1725/6 (NH) In his DCW will dated 11 January 1725/6 Robert Elliott innholder leaves to his wife Mary during her life (and then to her son Robert) the "freehold messuage or common inn called the Three Swans wherein I now dwell with its brewhouse, barn, stables, outhouses, and with meadow ground adjoining," to be charged with £200 payable to his son William within one year of Mary's death. [He also had another inn or alehouse in Charnham Street which was called the Black Swan, in the possession of Thomas Nobes, which he left to his wife Mary and after her death to his son William. Probate was granted 6 June 1726].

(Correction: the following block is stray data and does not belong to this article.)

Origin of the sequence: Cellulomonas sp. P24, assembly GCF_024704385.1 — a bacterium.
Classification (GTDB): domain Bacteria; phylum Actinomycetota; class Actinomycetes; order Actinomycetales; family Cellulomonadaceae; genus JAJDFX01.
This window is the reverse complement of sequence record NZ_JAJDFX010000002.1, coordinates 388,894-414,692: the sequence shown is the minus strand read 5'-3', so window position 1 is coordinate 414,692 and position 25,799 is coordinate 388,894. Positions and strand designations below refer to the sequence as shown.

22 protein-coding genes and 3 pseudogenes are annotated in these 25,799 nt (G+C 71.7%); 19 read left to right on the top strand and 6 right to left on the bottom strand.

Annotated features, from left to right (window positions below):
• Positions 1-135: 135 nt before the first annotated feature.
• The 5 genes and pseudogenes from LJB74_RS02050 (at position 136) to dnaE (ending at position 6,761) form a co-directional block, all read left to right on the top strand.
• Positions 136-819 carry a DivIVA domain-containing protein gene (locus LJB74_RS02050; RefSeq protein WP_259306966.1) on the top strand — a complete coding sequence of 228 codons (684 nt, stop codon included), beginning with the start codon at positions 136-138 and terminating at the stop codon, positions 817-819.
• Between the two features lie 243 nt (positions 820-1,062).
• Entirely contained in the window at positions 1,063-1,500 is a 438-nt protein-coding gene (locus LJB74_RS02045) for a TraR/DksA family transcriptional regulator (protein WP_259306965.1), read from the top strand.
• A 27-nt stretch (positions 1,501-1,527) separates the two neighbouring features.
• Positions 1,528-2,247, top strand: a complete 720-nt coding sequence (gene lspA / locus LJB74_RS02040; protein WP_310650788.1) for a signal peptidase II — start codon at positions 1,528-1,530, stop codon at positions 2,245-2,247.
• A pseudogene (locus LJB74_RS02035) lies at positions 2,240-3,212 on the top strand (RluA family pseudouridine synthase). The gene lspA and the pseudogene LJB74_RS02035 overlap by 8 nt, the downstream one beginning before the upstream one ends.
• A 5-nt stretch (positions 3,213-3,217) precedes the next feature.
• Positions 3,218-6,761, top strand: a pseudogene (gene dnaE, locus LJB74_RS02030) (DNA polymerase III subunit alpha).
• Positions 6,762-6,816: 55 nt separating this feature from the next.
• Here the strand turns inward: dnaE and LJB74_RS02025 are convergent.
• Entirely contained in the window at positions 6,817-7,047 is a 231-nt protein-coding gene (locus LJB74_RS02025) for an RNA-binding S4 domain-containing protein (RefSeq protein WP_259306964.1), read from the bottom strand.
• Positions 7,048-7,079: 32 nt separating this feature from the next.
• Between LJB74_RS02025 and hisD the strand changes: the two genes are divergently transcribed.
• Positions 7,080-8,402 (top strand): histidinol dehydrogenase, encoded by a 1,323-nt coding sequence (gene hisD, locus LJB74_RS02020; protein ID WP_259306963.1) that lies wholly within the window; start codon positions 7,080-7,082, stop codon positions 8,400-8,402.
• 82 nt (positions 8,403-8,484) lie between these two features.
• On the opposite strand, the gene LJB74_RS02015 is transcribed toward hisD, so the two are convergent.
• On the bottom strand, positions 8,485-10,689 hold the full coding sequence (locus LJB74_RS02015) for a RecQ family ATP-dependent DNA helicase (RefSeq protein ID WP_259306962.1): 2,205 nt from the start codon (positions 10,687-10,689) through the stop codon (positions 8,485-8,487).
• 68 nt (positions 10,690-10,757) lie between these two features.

1725 (NH) An indenture of 1725 exists in Berkshire R.O. (D/Elm/T3) and this reference to Robert Ellis, the innholder of the 3 Swans is an early use of the name "The Three Swans" in connection with this site. The deed is incorporated in an abstract of the title of John Pearce to the house and to the close [Jn. Pearce is given as owner of the property in the quit rent rolls of 1774 and 1775. His will is dated 1803]. By 1753 the messuage was being occupied by William Elliot.
Further records regarding Three Swans Close, (land bounded by Cow Lane (to the south), modern Station Road (to the east), and the "gardens" of Robinson's, Dolton's and the Three Swans to the west):
1725 (NH BRO - D/ELM T3). A newly erected messuage in Cow Lane – see abstract of John Pearce's title to the land and premises 10 Jan 1725 which refers to a cottage or tenement or garden lately erected in the close of meadow, then or lately occupied as 2 tenements, being on the north side of Cow Lane, being part of the south east corner of the close of meadow, the 2 tenements occupied by Richard Dear or his undertenants and then by Mills.